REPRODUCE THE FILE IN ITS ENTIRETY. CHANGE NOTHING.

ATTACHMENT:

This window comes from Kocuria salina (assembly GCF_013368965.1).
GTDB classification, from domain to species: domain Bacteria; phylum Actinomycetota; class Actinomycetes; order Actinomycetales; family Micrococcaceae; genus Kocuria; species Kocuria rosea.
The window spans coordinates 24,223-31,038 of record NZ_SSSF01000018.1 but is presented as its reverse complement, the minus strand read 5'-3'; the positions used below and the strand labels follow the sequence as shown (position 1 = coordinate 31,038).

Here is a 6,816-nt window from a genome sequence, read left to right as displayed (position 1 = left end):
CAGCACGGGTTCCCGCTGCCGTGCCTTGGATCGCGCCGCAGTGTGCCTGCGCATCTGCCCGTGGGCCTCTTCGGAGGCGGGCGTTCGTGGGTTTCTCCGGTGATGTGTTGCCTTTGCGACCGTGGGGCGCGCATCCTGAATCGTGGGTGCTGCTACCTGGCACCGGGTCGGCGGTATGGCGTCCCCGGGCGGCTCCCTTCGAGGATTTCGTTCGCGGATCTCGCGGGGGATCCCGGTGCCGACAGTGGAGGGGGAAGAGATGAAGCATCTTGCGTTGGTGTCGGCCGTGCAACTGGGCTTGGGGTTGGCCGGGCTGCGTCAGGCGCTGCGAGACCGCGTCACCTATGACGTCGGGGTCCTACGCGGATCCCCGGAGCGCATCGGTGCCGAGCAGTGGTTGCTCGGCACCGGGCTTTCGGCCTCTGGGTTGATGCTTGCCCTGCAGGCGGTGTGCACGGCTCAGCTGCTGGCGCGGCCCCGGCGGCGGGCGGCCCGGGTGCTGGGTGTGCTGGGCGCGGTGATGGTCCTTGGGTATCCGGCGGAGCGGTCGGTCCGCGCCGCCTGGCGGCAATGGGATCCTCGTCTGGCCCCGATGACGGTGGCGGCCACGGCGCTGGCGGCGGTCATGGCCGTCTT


This window comes from Kocuria salina (assembly GCF_013368965.1).
GTDB classification, from domain to species: domain Bacteria; phylum Actinomycetota; class Actinomycetes; order Actinomycetales; family Micrococcaceae; genus Kocuria; species Kocuria rosea.
The window spans coordinates 24,223-31,038 of record NZ_SSSF01000018.1 but is presented as its reverse complement, the minus strand read 5'-3'; the positions used below and the strand labels follow the sequence as shown (position 1 = coordinate 31,038).

Here is a 6,816-nt window from a genome sequence, read left to right as displayed (position 1 = left end):
CAGCACGGGTTCCCGCTGCCGTGCCTTGGATCGCGCCGCAGTGTGCCTGCGCATCTGCCCGTGGGCCTCTTCGGAGGCGGGCGTTCGTGGGTTTCTCCGGTGATGTGTTGCCTTTGCGACCGTGGGGCGCGCATCCTGAATCGTGGGTGCTGCTACCTGGCACCGGGTCGGCGGTATGGCGTCCCCGGGCGGCTCCCTTCGAGGATTTCGTTCGCGGATCTCGCGGGGGATCCCGGTGCCGACAGTGGAGGGGGAAGAGATGAAGCATCTTGCGTTGGTGTCGGCCGTGCAACTGGGCTTGGGGTTGGCCGGGCTGCGTCAGGCGCTGCGAGACCGCGTCACCTATGACGTCGGGGTCCTACGCGGATCCCCGGAGCGCATCGGTGCCGAGCAGTGGTTGCTCGGCACCGGGCTTTCGGCCTCTGGGTTGATGCTTGCCCTGCAGGCGGTGTGCACGGCTCAGCTGCTGGCGCGGCCCCGGCGGCGGGCGGCCCGGGTGCTGGGTGTGCTGGGCGCGGTGATGGTCCTTGGGTATCCGGCGGAGCGGTCGGTCCGCGCCGCCTGGCGGCAATGGGATCCTCGTCTGGCCCCGATGACGGTGGCGGCCACGGCGCTGGCGGCGGTCATGGCCGTCTT